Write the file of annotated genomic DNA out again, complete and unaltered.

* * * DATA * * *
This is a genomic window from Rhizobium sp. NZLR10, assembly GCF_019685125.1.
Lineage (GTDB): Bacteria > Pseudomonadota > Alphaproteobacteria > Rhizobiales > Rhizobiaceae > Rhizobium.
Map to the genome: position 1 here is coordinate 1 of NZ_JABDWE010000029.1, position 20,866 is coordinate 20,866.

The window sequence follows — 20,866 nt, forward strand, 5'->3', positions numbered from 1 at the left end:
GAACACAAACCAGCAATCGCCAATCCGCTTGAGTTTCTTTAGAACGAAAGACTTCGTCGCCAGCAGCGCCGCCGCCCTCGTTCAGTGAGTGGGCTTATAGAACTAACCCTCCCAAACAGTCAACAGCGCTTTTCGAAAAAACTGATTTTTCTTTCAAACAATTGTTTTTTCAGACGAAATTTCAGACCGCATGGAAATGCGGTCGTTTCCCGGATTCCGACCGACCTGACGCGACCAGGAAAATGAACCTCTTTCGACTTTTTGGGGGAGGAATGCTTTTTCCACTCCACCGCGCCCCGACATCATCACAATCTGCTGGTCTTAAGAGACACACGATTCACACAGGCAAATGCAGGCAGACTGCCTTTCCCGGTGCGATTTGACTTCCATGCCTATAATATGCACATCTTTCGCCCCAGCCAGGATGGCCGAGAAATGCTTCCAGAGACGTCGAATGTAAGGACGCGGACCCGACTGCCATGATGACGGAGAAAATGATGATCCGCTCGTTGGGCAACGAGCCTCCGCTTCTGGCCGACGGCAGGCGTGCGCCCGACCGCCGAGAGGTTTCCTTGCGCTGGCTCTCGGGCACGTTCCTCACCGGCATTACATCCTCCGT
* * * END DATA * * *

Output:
This is a genomic window from Rhizobium sp. NZLR10, assembly GCF_019685125.1.
Lineage (GTDB): Bacteria > Pseudomonadota > Alphaproteobacteria > Rhizobiales > Rhizobiaceae > Rhizobium.
Map to the genome: position 1 here is coordinate 1 of NZ_JABDWE010000029.1, position 20,866 is coordinate 20,866.

The window sequence follows — 20,866 nt, forward strand, 5'->3', positions numbered from 1 at the left end:
GAACACAAACCAGCAATCGCCAATCCGCTTGAGTTTCTTTAGAACGAAAGACTTCGTCGCCAGCAGCGCCGCCGCCCTCGTTCAGTGAGTGGGCTTATAGAACTAACCCTCCCAAACAGTCAACAGCGCTTTTCGAAAAAACTGATTTTTCTTTCAAACAATTGTTTTTTCAGACGAAATTTCAGACCGCATGGAAATGCGGTCGTTTCCCGGATTCCGACCGACCTGACGCGACCAGGAAAATGAACCTCTTTCGACTTTTTGGGGGAGGAATGCTTTTTCCACTCCACCGCGCCCCGACATCATCACAATCTGCTGGTCTTAAGAGACACACGATTCACACAGGCAAATGCAGGCAGACTGCCTTTCCCGGTGCGATTTGACTTCCATGCCTATAATATGCACATCTTTCGCCCCAGCCAGGATGGCCGAGAAATGCTTCCAGAGACGTCGAATGTAAGGACGCGGACCCGACTGCCATGATGACGGAGAAAATGATGATCCGCTCGTTGGGCAACGAGCCTCCGCTTCTGGCCGACGGCAGGCGTGCGCCCGACCGCCGAGAGGTTTCCTTGCGCTGGCTCTCGGGCACGTTCCTCACCGGCATTACATCCTCCGT